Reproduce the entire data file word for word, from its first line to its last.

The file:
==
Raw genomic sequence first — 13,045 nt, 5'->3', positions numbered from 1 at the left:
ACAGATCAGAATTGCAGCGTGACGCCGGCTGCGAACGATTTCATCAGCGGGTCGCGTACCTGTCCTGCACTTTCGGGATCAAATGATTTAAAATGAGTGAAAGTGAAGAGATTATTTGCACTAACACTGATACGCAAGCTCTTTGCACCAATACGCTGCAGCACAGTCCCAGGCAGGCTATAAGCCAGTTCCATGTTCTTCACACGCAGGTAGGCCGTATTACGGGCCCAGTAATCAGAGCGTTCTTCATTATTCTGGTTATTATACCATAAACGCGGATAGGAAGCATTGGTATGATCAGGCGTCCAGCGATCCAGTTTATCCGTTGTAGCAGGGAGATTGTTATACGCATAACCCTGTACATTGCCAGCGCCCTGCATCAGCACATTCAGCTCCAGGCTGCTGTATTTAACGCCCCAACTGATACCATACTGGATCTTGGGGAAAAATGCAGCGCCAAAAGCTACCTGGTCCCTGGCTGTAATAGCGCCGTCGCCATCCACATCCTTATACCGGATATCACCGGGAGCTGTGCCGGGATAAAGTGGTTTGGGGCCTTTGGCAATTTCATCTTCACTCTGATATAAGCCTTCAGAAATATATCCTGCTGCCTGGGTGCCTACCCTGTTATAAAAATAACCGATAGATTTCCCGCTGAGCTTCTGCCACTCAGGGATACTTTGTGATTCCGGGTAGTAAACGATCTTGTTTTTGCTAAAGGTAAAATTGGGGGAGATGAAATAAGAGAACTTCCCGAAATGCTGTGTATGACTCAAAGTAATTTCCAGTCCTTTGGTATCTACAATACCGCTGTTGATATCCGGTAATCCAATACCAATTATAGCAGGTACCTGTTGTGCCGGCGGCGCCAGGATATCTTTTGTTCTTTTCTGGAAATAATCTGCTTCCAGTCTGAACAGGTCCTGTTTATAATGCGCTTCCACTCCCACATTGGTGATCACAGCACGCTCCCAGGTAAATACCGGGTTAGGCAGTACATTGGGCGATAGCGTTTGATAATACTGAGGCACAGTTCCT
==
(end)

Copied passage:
Raw genomic sequence first — 13,045 nt, 5'->3', positions numbered from 1 at the left:
ACAGATCAGAATTGCAGCGTGACGCCGGCTGCGAACGATTTCATCAGCGGGTCGCGTACCTGTCCTGCACTTTCGGGATCAAATGATTTAAAATGAGTGAAAGTGAAGAGATTATTTGCACTAACACTGATACGCAAGCTCTTTGCACCAATACGCTGCAGCACAGTCCCAGGCAGGCTATAAGCCAGTTCCATGTTCTTCACACGCAGGTAGGCCGTATTACGGGCCCAGTAATCAGAGCGTTCTTCATTATTCTGGTTATTATACCATAAACGCGGATAGGAAGCATTGGTATGATCAGGCGTCCAGCGATCCAGTTTATCCGTTGTAGCAGGGAGATTGTTATACGCATAACCCTGTACATTGCCAGCGCCCTGCATCAGCACATTCAGCTCCAGGCTGCTGTATTTAACGCCCCAACTGATACCATACTGGATCTTGGGGAAAAATGCAGCGCCAAAAGCTACCTGGTCCCTGGCTGTAATAGCGCCGTCGCCATCCACATCCTTATACCGGATATCACCGGGAGCTGTGCCGGGATAAAGTGGTTTGGGGCCTTTGGCAATTTCATCTTCACTCTGATATAAGCCTTCAGAAATATATCCTGCTGCCTGGGTGCCTACCCTGTTATAAAAATAACCGATAGATTTCCCGCTGAGCTTCTGCCACTCAGGGATACTTTGTGATTCCGGGTAGTAAACGATCTTGTTTTTGCTAAAGGTAAAATTGGGGGAGATGAAATAAGAGAACTTCCCGAAATGCTGTGTATGACTCAAAGTAATTTCCAGTCCTTTGGTATCTACAATACCGCTGTTGATATCCGGTAATCCAATACCAATTATAGCAGGTACCTGTTGTGCCGGCGGCGCCAGGATATCTTTTGTTCTTTTCTGGAAATAATCTGCTTCCAGTCTGAACAGGTCCTGTTTATAATGCGCTTCCACTCCCACATTGGTGATCACAGCACGCTCCCAGGTAAATACCGGGTTAGGCAGTACATTGGGCGATAGCGTTTGATAATACTGAGGCACAGTTCCT